Before the song became the self-love bop we know today, Rae brought the story of “Obsessed” to a recording session. Leland insisted that Rae expand upon the tale, telling her “there’s something here — let’s see what we can do with this story and this idea.”
Leland estimates that he and Rae have written “about 30 or 40” songs together and says Rae is an “excellent writer” and “wonderful human.” While he can’t tell us when we can expect new music from some of our favorite emerging pop girls, there will be no shortage of Leland-penned tracks this hot queer summer.
New music written by Leland will appear in Paramount+’s RuPaul’s Drag Race All Stars Season 6, which he says is one of his favorite seasons of Drag Race he’s worked on to date. Later this summer, his music will also appear in the second season of HBO Max’s The Other Two. He hints that one of the songs will satirize Christian music. “When [creators Chris Kelly and Sarah Schneider] asked me to do this and explained the context, I was like, ‘Amazing,” he shares. “My Christian conservative upbringing and listening to praise and worship music could not have better prepared me for what we did on this season.”
For now, fans can enjoy new Leland tunes on the second season of Hulu’s Love, Victor, out today (June 11). Leland serves as the executive producer for the show’s soundtrack, for which he tapped fellow queer artists Tayla Parx, Fancy Hagood, and SerpentWithFeet as collaborators. “Each artist brings so much to this soundtrack,” he says.
When writing songs for pop records, Leland typically has more agency. Still, he equally enjoys writing music to support film and television, and to help bring a writer’s vision to life.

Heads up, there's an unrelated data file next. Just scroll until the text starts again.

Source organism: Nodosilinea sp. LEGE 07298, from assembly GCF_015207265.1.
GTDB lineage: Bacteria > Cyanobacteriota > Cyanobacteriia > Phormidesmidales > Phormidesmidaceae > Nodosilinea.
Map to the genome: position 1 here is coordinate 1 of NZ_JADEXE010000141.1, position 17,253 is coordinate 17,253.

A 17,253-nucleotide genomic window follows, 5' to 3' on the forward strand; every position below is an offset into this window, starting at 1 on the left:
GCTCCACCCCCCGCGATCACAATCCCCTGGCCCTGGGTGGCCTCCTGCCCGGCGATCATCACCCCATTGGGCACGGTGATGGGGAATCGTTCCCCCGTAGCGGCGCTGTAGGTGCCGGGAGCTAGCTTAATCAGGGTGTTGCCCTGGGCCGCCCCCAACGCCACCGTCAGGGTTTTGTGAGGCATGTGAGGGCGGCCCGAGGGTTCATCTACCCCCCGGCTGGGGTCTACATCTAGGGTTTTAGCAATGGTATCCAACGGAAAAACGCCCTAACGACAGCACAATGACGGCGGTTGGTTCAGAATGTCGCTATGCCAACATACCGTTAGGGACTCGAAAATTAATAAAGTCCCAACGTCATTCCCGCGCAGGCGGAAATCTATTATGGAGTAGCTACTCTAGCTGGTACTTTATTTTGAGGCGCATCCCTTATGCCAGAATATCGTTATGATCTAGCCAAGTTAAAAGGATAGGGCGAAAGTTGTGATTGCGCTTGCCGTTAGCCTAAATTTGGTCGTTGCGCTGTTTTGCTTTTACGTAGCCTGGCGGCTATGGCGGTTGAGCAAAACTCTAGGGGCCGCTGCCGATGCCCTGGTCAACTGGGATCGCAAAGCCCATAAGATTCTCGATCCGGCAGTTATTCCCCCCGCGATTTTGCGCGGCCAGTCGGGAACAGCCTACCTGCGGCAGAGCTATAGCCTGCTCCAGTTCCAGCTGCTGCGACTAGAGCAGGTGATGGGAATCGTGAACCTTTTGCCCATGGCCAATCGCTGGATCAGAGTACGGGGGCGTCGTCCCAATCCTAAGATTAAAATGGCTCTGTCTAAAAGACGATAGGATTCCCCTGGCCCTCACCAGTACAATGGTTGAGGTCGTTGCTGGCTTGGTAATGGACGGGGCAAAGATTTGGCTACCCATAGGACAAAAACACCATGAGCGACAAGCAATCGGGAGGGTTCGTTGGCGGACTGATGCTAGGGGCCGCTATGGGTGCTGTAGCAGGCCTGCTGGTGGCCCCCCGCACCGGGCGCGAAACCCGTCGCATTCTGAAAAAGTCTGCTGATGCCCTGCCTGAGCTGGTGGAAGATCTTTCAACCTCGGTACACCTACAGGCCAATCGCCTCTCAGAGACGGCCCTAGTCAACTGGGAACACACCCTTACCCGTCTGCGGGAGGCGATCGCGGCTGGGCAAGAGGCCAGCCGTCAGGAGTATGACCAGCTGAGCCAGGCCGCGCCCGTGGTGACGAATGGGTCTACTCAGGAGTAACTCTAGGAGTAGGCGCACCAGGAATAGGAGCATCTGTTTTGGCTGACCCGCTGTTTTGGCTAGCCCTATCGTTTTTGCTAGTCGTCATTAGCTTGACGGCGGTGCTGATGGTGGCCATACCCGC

“When writing for TV and film, there are more cooks in the kitchen,” he explains. “But everyone usually has the same end goal of what we’re trying to make, and I don’t mind having guidance. … My job is not to show up and do whatever I want to do; my job is to fulfill and help realize the ideas of the producers, writers, and creative team, and to support the scene.”
Although Leland is the mind behind several queer-themed hits, he says Love, Victor is one of the most important projects he’s worked on yet. He personally relates to the titular character Victor Salazar (Michael Cimino), who is raised Christian in the series. Leland also understands the trauma of keeping his authentic self hidden.
“I wish this show would have existed when I was younger,” he shares. “This show so eloquently, beautifully, and authentically covers some really important moments in a young queer person’s life. We all have unique stories, but as I was watching the show and writing songs for it, there were a couple moments where I cried because I related more than I wished I would have.”
Main image: Leland on the set of RuPaul’s Drag Race.